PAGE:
Microsoft’s Azure Security Center for IoT service relies on the Azure IoT Hub service. IoT Hub provides basic IoT device management services, including device provisioning, support for other asset management features, authentication for each IoT device with device-unique credentials and issuing commands to IoT devices.
Security Center for IoT offers several security services for IoT devices. For example, it can perform continuous security monitoring for IoT devices to audit their security settings and identify potential security problems. It also offers threat protection by using threat intelligence and machine learning to identify and stop potential risks against IoT devices. It also has incident response capabilities for compromised devices. The extent to which an IoT device can support these security services depends on whether it has the Azure Security Center for IoT security agent installed and running on the device. Security Center for IoT won’t be able to interact with agentless devices to the degree it can interact with devices with the agent installed.
Pricing for Microsoft Azure IoT Hub is based on a tiered structure, with different monthly charges per IoT Hub instance depending on the tier and edition of each instance. Azure Security Center is priced separately from Azure IoT Hub. It uses a two-tiered model — Free and Standard — but only the Standard tier supports IoT devices. Pricing is by IoT device per month and by IoT device transaction.
The benefits of cloud-based IoT security
Cloud-based IoT security platforms can help protect IoT devices from unwanted access or tampering, regardless where users access them from. These services help organizations remotely manage their IoT devices from a single centralized place, with capabilities such as the following:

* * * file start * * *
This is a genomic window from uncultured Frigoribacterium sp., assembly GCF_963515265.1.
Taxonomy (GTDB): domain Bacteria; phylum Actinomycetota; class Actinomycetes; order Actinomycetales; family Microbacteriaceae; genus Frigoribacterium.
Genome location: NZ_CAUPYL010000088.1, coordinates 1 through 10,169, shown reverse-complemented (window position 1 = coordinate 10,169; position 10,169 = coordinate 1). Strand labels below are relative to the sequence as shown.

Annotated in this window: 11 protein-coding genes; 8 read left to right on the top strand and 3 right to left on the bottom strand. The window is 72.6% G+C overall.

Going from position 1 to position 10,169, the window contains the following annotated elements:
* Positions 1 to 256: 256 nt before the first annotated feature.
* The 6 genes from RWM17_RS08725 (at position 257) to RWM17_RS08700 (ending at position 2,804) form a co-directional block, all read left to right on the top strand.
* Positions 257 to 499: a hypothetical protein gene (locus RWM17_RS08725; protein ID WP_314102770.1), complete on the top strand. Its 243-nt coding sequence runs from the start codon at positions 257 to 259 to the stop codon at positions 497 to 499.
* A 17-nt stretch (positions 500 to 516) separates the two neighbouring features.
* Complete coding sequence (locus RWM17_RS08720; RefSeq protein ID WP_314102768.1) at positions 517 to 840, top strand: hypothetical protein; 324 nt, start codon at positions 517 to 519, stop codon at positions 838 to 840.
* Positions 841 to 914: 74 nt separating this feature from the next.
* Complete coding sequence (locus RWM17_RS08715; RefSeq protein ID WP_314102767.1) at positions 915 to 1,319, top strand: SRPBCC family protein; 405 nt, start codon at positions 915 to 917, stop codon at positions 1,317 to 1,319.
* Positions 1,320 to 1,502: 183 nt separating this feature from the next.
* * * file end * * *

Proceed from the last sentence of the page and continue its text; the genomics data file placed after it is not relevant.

- asset registration and enrollment;
- asset identity verification;
- vulnerability management and remediation;
- update installation;
- configuration setting changes; and
- remote control actions, including resetting a device, troubleshooting device problems, issuing commands to a device and checking the state of a device.
Some cloud-based services offer additional capabilities for IoT device security, such as the following:
- auditing how well the device’s security complies with best practices;
- finding threats through anomaly detection and threat intelligence usage; and
- automating incident response actions, like alert generation and forensic data collection.
Many cloud-based IoT security platforms also offer integration capabilities, like APIs, which developers can use to customize service usage and support for common protocols that provide interoperability with an organization’s existing enterprise asset management and security management platforms.